This essay is perfectly argued. (Read the whole thing).
I do not know how much my mother spent on her camel colored cape or knee-high boots but I know that whatever she paid it returned in hard-to-measure dividends. How do you put a price on the double-take of a clerk at the welfare office who decides you might not be like those other trifling women in the waiting room and provides an extra bit of information about completing a form that you would not have known to ask about? What is the retail value of a school principal who defers a bit more to your child because your mother’s presentation of self signals that she might unleash the bureaucratic savvy of middle class parents to advocate for her child? I don’t know the price of these critical engagements with organizations and gatekeepers relative to our poverty when I was growing up. But, I am living proof of its investment yield.
Why do poor people make stupid, illogical decisions to buy status symbols? For the same reason all but only the most wealthy buy status symbols, I suppose. We want to belong. And, not just for the psychic rewards, but belonging to one group at the right time can mean the difference between unemployment and employment, a good job as opposed to a bad job, housing or a shelter, and so on. Someone mentioned on twitter that poor people can be presentable with affordable options from Kmart. But the issue is not about being presentable. Presentable is the bare minimum of social civility. It means being clean, not smelling, wearing shirts and shoes for service and the like. Presentable as a sufficient condition for gainful, dignified work or successful social interactions is a privilege. It’s the aging white hippie who can cut the ponytail of his youthful rebellion and walk into senior management while aging black panthers can never completely outrun the effects of stigmatization against which they were courting a revolution. Presentable is relative and, like life, it ain’t fair.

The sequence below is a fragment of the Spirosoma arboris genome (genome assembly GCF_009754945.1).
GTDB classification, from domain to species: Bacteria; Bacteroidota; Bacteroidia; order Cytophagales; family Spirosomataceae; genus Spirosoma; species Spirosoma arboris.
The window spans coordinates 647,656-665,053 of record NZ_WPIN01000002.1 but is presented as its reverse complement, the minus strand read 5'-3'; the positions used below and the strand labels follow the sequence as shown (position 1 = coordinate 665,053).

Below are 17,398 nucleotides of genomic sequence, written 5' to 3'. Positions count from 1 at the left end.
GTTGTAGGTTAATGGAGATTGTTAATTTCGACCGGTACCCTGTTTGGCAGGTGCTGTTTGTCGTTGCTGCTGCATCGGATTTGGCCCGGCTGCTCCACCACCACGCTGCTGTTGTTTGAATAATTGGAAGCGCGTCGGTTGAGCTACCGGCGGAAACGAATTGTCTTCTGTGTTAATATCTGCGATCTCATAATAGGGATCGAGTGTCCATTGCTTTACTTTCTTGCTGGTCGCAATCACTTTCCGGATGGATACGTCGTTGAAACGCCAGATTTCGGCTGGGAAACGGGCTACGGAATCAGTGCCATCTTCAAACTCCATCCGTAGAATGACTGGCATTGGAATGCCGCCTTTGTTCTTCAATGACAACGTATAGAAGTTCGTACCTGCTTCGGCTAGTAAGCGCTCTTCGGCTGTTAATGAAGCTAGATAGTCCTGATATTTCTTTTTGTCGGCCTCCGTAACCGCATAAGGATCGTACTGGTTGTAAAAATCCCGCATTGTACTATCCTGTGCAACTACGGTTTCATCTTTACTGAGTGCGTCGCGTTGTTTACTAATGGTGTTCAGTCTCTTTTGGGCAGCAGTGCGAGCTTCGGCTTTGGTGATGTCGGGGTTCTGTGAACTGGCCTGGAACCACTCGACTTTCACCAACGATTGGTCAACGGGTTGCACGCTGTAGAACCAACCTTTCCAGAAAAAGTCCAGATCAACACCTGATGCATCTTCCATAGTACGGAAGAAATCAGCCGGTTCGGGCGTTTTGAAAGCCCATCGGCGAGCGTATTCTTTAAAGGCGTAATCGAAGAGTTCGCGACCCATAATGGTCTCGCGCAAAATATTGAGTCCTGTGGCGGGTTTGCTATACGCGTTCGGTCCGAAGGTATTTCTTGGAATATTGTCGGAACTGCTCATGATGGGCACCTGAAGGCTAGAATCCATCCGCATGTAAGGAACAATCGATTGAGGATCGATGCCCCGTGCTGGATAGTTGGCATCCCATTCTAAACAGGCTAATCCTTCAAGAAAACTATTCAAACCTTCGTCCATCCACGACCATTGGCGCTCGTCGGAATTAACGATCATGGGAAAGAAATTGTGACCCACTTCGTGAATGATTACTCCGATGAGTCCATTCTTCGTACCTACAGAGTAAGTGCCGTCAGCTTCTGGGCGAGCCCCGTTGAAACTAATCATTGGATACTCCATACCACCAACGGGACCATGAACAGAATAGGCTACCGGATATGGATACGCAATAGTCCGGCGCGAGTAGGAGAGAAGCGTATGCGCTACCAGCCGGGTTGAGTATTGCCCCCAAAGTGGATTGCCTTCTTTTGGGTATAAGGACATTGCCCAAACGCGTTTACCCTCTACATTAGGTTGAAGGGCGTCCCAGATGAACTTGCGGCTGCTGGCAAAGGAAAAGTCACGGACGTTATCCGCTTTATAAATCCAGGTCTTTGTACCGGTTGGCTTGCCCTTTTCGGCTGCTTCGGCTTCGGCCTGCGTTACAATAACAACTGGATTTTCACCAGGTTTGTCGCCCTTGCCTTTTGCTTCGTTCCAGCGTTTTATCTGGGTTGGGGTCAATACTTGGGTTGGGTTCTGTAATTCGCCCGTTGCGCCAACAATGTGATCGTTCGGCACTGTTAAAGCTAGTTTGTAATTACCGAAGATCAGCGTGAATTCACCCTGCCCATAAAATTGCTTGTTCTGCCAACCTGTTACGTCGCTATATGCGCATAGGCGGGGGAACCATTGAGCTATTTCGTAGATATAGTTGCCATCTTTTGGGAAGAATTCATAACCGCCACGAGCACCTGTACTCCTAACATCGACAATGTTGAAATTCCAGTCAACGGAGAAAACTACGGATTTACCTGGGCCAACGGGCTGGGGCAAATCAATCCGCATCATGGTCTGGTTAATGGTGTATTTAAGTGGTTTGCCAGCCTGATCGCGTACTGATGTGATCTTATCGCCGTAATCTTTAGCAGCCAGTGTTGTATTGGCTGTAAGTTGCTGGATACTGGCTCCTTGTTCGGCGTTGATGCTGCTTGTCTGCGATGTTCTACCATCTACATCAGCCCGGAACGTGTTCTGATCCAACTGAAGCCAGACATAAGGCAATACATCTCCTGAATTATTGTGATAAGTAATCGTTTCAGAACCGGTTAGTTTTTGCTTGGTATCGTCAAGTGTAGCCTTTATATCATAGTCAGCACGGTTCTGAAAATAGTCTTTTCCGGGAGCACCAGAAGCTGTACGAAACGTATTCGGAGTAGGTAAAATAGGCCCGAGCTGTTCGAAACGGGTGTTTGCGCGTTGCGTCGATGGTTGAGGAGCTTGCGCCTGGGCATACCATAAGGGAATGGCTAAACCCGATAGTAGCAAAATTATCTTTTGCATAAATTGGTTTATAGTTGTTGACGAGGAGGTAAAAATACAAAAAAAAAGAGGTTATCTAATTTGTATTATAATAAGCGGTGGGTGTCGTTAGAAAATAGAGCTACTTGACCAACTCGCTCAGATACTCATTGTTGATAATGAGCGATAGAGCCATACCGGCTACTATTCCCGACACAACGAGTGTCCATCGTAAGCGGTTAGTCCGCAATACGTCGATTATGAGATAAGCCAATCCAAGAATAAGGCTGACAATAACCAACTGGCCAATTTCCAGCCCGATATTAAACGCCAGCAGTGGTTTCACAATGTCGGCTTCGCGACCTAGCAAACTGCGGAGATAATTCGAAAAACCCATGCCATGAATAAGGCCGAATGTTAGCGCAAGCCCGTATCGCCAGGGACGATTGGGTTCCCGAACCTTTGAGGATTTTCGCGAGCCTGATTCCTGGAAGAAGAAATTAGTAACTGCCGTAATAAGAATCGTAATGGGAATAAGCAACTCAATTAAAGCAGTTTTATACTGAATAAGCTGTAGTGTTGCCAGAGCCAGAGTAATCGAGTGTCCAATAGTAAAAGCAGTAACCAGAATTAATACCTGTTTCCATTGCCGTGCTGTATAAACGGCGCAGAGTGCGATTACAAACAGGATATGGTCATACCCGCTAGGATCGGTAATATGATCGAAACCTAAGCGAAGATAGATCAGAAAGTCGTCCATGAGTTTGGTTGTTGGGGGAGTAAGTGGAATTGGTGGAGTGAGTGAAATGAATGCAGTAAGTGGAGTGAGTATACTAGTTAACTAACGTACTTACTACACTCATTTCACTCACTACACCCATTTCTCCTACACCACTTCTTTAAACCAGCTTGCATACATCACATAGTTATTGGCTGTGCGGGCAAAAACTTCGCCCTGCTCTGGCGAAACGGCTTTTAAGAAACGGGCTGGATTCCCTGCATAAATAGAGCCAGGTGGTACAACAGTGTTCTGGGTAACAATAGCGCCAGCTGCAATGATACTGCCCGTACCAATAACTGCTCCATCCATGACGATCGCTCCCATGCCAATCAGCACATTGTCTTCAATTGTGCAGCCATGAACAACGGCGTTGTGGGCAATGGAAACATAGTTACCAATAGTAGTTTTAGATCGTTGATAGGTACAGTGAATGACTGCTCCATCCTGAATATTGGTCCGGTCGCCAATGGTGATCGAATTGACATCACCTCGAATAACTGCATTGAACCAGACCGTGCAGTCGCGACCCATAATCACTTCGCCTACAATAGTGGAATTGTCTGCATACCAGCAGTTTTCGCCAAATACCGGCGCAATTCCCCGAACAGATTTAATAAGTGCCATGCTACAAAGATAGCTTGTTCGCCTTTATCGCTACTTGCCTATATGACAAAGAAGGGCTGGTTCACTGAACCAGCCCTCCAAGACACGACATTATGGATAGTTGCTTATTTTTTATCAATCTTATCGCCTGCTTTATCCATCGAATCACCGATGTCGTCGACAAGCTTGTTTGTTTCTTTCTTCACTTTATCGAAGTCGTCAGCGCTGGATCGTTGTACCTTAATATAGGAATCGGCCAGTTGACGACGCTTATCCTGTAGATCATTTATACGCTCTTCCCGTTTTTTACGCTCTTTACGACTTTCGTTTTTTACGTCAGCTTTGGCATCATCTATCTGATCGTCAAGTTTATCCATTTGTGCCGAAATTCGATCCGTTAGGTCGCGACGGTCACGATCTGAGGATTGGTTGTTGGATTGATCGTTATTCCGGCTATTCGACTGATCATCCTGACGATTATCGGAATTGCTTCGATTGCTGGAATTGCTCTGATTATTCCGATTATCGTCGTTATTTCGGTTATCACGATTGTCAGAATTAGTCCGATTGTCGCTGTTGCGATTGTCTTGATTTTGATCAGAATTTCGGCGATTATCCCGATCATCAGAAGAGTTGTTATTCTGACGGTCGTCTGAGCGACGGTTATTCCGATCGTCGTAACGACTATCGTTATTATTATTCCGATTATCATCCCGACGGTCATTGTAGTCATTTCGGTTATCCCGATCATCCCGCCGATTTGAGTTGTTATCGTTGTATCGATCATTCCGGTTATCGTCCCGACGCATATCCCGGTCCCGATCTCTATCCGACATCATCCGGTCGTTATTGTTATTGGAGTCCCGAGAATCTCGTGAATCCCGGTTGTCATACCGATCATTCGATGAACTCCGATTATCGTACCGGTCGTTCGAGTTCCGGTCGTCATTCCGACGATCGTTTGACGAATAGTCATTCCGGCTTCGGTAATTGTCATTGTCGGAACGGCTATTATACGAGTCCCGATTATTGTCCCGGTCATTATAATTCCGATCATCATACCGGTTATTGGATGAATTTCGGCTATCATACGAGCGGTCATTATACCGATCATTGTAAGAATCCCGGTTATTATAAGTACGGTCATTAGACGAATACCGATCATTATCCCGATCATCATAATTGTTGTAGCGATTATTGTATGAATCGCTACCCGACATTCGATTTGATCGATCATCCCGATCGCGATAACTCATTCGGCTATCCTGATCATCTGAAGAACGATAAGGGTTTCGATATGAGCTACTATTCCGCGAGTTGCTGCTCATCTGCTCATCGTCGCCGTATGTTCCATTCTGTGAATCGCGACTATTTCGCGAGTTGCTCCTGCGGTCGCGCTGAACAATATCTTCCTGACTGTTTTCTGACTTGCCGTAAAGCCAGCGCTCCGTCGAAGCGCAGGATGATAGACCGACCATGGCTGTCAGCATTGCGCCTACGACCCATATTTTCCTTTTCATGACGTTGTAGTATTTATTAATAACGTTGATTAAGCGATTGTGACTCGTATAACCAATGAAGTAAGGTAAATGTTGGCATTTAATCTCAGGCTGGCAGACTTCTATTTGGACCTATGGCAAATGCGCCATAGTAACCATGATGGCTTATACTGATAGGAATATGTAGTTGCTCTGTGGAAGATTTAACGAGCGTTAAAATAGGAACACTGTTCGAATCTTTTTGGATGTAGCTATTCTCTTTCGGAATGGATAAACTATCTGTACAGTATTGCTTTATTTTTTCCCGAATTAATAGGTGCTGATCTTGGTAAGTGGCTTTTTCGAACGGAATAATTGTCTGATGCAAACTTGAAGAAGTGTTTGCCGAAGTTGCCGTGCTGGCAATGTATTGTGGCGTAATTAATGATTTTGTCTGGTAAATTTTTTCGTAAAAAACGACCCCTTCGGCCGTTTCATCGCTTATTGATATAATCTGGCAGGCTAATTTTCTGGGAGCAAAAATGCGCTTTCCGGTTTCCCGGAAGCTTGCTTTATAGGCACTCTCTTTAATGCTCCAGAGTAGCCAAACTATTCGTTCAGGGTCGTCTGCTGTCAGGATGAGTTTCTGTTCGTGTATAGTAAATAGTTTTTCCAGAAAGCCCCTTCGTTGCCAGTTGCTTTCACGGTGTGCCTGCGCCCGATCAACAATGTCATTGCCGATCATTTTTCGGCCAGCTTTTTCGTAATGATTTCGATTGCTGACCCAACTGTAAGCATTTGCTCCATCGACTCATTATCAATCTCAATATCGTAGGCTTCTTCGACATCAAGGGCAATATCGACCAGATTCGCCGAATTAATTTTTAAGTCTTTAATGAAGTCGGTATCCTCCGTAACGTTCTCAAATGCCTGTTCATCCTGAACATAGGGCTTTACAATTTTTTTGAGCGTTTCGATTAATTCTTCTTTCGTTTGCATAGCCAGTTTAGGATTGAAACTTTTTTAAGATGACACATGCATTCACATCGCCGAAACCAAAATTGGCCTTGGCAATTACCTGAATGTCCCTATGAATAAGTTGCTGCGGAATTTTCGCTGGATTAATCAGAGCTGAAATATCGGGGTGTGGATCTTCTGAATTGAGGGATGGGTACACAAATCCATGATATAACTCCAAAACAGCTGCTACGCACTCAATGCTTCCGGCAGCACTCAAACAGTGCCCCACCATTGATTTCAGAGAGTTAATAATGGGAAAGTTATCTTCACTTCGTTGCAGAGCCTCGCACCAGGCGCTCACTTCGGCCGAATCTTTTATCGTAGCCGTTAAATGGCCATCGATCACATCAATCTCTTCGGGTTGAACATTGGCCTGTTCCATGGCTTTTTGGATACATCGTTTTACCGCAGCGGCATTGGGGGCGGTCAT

From “The Logic of Stupid Poor People” at tressiemc. Thanks to Tedra for the link.
This is exactly the kind of stuff I had in mind when I wrote about the homeless mother jailed for getting her kid into a good school.